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First off today, Blake Brittain at Reuters reports that computer scientist Stephen Thaler has asked the U>S. District Court for the District of Columbia to overturn a U.S. Copyright Office decision that found artificial intelligence systems are not entitled to copyright protection for the works that they create.
Back in February 2022,.the United States Copyright Office (USCO) ruled against Thaler as he tried to register an AI-generated piece of artwork. According to the USCO, since the work was not created by a human, copyright does not apply and cited “statutory text, judicial precedent, and longstanding Copyright Office practice.” in making that decision.
However, Thaler opted to take the matter before a federal court and is now asking that court to overturn the USCO’s decision. According to Thaler, the USCO’s decision was not in line with the statute, as he claims there is no statute that requires human creation, only creativity.
Next up today, Nathan Jolly at Channelnews reports that electronics maker Motorola has won another round in their long-running litigation against Hytera Communications.
The case started in March 2017 when Motorola filed lawsuits against Hytera, alleging that the company violated their patents in two-way radios. That lawsuit was updated in July 2018 to allege copyright infringement over source code used in Hytera devices. In February 2020, Motorola won $765 million in damages following a jury verdict in the United States. However, international cases continued.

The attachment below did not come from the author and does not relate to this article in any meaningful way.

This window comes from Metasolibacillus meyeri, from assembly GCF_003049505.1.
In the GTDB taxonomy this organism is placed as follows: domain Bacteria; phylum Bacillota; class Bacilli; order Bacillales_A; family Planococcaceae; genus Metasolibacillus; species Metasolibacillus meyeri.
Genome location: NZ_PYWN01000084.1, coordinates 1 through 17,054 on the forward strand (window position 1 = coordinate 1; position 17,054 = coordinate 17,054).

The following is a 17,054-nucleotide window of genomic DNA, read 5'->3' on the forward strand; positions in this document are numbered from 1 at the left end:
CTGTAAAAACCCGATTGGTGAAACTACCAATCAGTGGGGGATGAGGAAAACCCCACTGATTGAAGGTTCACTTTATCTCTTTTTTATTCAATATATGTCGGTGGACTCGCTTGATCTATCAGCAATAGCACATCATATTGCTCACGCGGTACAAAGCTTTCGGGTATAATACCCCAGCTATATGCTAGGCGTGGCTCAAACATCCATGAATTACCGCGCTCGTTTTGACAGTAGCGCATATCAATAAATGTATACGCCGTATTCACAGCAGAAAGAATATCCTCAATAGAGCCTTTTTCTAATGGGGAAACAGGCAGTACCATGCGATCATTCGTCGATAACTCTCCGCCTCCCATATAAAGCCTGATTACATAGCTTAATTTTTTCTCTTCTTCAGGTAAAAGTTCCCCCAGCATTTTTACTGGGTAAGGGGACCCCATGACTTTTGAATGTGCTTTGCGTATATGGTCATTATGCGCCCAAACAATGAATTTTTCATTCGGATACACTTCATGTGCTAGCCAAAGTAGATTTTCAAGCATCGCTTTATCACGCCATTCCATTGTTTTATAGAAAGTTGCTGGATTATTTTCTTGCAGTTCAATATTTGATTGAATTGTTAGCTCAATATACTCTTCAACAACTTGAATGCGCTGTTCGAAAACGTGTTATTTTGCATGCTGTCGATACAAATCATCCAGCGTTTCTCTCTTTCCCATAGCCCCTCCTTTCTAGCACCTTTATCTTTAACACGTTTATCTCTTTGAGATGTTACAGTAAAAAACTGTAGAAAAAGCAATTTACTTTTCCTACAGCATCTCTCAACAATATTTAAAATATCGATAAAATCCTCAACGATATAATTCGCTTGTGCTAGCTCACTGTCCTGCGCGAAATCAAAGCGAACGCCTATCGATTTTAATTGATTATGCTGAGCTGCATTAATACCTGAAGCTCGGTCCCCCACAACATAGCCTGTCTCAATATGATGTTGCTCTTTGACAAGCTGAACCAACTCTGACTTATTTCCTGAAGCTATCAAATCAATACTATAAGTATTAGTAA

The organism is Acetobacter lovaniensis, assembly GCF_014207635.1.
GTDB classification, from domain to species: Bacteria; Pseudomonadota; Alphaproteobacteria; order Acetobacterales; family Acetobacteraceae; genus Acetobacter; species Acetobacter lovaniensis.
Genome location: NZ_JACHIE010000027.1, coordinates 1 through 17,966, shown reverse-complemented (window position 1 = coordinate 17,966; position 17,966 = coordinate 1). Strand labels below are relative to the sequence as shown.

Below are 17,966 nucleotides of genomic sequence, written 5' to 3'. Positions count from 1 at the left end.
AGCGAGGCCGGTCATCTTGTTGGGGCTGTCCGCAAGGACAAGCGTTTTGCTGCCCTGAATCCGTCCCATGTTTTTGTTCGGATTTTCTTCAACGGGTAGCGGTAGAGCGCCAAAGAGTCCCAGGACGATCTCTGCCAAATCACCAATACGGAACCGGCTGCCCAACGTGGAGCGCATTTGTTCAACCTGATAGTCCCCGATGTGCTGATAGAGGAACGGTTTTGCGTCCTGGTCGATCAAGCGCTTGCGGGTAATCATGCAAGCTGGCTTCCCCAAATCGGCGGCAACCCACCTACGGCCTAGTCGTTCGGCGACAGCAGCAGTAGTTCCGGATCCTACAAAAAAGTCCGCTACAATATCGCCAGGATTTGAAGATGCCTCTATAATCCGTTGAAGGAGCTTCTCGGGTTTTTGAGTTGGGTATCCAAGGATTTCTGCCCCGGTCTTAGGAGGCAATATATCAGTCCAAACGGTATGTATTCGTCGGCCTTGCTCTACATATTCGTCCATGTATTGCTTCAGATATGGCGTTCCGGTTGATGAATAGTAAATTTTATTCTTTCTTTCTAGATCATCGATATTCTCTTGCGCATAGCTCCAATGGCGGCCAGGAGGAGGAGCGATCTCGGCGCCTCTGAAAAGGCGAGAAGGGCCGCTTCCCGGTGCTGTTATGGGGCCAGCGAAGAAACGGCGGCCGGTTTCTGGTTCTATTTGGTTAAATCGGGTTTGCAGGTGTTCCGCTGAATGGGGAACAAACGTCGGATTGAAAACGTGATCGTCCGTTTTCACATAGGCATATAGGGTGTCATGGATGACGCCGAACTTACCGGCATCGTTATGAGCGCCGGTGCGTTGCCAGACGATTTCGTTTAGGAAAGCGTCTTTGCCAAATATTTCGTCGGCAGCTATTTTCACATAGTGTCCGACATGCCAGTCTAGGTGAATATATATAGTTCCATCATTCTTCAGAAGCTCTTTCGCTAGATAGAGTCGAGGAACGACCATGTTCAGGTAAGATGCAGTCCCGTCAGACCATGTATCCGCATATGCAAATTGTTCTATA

One of those cases was taking place in Australia. There, the Australian Federal Court has ruled that Hytera both infringed Motorola patents and infringed their copyrights. Damages are yet to be determined in this case, though Motorola says the breach is ongoing in. In addition to the U.S. verdict, Motorola won a similar judgment in Germany.
Finally today, a brief at Courthouse News Service reports that a federal court has dismissed a lawsuit filed by a hockey memorabilia seller against a competitor over the issue of using melted ice.
The lawsuit was filed by William Grondin against Fanatics Inc. According to the original complaint, the company infringed his copyright by releasing similar memorabilia in the format of melted ice taken from a team’s rink.
However, the court has shot that argument down, saying that the idea of using melted ice in memorabilia cannot be protected by copyright and, as such, dismissed the case.